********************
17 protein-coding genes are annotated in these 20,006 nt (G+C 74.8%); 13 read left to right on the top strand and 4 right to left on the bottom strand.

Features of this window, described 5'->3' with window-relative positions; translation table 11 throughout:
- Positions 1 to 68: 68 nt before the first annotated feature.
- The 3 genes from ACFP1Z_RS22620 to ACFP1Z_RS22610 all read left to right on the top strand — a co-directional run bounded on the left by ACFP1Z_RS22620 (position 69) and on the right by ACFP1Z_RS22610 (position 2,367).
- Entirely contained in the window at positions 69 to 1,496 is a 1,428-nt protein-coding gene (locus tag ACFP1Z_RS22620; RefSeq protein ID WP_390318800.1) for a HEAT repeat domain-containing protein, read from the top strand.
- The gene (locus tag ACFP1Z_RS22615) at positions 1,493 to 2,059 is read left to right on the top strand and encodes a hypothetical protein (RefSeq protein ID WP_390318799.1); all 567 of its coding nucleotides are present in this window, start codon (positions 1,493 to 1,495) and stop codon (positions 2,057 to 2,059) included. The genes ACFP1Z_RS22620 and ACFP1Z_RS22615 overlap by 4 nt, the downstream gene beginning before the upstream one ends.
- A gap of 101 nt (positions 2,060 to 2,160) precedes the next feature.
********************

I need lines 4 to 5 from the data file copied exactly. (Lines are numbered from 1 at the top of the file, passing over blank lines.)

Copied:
- The 3 genes from ACFP1Z_RS22620 to ACFP1Z_RS22610 all read left to right on the top strand — a co-directional run bounded on the left by ACFP1Z_RS22620 (position 69) and on the right by ACFP1Z_RS22610 (position 2,367).
- Entirely contained in the window at positions 69 to 1,496 is a 1,428-nt protein-coding gene (locus tag ACFP1Z_RS22620; RefSeq protein ID WP_390318800.1) for a HEAT repeat domain-containing protein, read from the top strand.